We are just two days out from the annual Scottish Care, Care at Home and Housing Support Conference which will be held in Glasgow on Friday 18th May. If you haven’t already got your tickets there is still time to join us at what looks to be an intriguing and enjoyable day.
This year’s conference is entitled ‘Practical promise: making the vision of home care real.’
The word promise is an interesting one. In strict definitional terms a ‘promise’ is a ‘transaction between two persons where the first person undertakes in the future to render some service or gift to the second person’
What’s that got to do with care in someone’s home? – I would suggest everything.
At a very basic level the concept of promise is at the heart of the human exchange which good care and support offers. Every time an act of care takes place there is a service offered and a gift exchanged. Not a gift in the literal sense but the gift of support and person-led care which enables an individual to live their life to the full. At its heart that is what good home care is – it is an enabling process which offers an individual the prospect and ability to live as independently as possible for as long as possible.
All too often in some of the debates I take part in about the future of care and support in our community there is a presumption that care at home and housing support are about maintenance – keeping people safe and healthy. Of course, that is part of the story, but it is by no means the whole.
People who require to be supported in their own home require that support not just to keep healthy but to enable them to lead as fulfilling and as rewarding lives as possible. Life does not just stop with a diagnosis it moves to a different level. Affective, human-centred care at home and housing support is about providing the support to enable people to still dream their dreams, achieve their goals, and create their future. Homecare should never be seen as maintenance – it is always about the promise of a life still to be lived; good homecare is not about a set of tasks to be performed but enabling people through support to achieve their full potential, regardless of age.
The relationship of care is infused with promise at its very centre. It says that I as I support you and care for you, I will be here to make sure that you have a life which is as full and meaningful as possible; that you are not limited by your need of care or support, that you have contribution to make and abilities to share.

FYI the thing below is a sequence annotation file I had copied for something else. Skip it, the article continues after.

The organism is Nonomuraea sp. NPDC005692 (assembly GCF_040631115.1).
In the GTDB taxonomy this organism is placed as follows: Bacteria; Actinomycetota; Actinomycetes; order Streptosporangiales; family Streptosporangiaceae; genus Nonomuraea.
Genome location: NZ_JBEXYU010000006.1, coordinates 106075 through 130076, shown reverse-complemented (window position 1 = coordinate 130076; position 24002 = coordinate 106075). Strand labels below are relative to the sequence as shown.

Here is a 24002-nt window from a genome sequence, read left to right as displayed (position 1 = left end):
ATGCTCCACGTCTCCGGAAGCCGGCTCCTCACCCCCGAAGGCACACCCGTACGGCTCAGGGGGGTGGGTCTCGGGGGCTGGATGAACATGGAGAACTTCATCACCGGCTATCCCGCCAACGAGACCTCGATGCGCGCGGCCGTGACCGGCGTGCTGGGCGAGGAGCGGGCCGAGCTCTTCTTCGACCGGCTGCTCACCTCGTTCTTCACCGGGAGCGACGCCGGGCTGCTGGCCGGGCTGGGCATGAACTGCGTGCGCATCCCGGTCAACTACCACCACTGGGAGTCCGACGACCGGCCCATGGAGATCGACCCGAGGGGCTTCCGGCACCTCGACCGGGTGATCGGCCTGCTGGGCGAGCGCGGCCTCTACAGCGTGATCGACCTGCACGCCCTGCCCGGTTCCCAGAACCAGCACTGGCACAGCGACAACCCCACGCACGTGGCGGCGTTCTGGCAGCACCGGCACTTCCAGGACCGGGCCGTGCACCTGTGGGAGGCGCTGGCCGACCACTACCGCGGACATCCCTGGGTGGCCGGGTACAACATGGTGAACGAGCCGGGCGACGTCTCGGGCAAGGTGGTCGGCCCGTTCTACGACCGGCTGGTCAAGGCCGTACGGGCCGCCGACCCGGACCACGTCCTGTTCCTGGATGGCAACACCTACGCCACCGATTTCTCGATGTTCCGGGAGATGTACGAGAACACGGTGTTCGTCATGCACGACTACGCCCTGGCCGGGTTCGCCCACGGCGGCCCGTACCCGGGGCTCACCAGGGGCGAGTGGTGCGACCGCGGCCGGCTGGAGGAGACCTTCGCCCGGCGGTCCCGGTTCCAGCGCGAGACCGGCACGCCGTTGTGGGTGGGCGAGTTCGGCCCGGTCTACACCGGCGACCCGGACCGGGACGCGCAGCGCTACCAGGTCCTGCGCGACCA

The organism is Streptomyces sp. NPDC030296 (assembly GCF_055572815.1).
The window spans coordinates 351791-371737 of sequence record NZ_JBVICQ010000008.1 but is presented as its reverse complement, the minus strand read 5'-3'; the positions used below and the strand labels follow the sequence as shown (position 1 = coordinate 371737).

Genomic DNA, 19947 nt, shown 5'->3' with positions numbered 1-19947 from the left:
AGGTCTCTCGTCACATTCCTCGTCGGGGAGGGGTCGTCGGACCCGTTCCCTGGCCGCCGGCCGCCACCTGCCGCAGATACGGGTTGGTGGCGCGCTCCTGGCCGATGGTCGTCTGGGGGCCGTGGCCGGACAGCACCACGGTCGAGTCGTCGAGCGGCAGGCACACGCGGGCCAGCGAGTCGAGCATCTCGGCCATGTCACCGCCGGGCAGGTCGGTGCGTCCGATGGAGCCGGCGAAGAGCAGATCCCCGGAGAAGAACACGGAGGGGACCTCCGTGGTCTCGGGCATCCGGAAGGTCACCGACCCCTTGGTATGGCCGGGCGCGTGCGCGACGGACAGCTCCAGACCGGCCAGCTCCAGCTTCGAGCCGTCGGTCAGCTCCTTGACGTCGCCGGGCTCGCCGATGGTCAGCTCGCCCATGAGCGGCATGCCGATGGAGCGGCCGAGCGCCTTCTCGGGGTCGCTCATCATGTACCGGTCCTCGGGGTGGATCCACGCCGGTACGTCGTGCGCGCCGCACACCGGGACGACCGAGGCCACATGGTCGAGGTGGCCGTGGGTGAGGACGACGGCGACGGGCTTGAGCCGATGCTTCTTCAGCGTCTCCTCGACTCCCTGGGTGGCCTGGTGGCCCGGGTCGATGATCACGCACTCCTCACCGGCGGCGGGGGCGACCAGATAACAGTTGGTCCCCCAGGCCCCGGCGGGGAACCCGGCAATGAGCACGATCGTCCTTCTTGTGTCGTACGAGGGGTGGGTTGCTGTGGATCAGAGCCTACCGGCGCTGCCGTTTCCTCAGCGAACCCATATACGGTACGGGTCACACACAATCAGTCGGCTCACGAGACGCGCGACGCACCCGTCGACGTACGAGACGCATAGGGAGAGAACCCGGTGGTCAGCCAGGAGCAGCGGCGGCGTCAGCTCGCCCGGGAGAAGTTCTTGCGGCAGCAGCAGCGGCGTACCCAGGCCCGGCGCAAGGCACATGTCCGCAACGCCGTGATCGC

But there is also another sense to the word promise which will no doubt be reflected upon during our conference on Friday – and that is the degree to which a promise has a future orientation and perspective. Within the word promise there is a sense of hope, of expectation, of things yet to be achieved… a sense that things will be better and that new direction will be found.
The care at home and housing support sector is at a critical juncture in Scotland at the present time. We are living and working in extremely challenging financial environments, and with great uncertainty and fear for the sustainability of the care at home and housing support sector. But there needs to be promise.
With political conviction and appropriate financial investment, the future direction can indeed be one of promise. Rather than disintegration and paralysis. There simply has to be a future vision of homecare where grounded in the realities of day to day care-giving, we can create a social care system in Scotland which values the human rights of the individual, treats all with dignity and respect regardless of their chronological age, and which seeks to ensure that the individual person is in control not only of their care but of the direction in which they want their living and dying to move. There has to be a vision which gets us beyond the reckoning of support by segments of time for allotted tasks, which seeks to purchase that care at the cheapest price and pays lip service to the principles of choice, control and involvement of the supported person.
We all know what the ‘promise of care’ in the future needs to look like. It is a rooted, grounded practical vision of a Scottish society which cares and manifests that care not just in word but in action. The time is surely here for fulfilling that promise and building that vision into practical reality rather than uttering yet more pious platitudes.
That is the promise – a system which would make all of us who do the work of care and support rightly proud – a social responsibility for a nation. Join us as we continue creating that practical vision rooted in the promise of dignified support and care.
Dr Donald Macaskill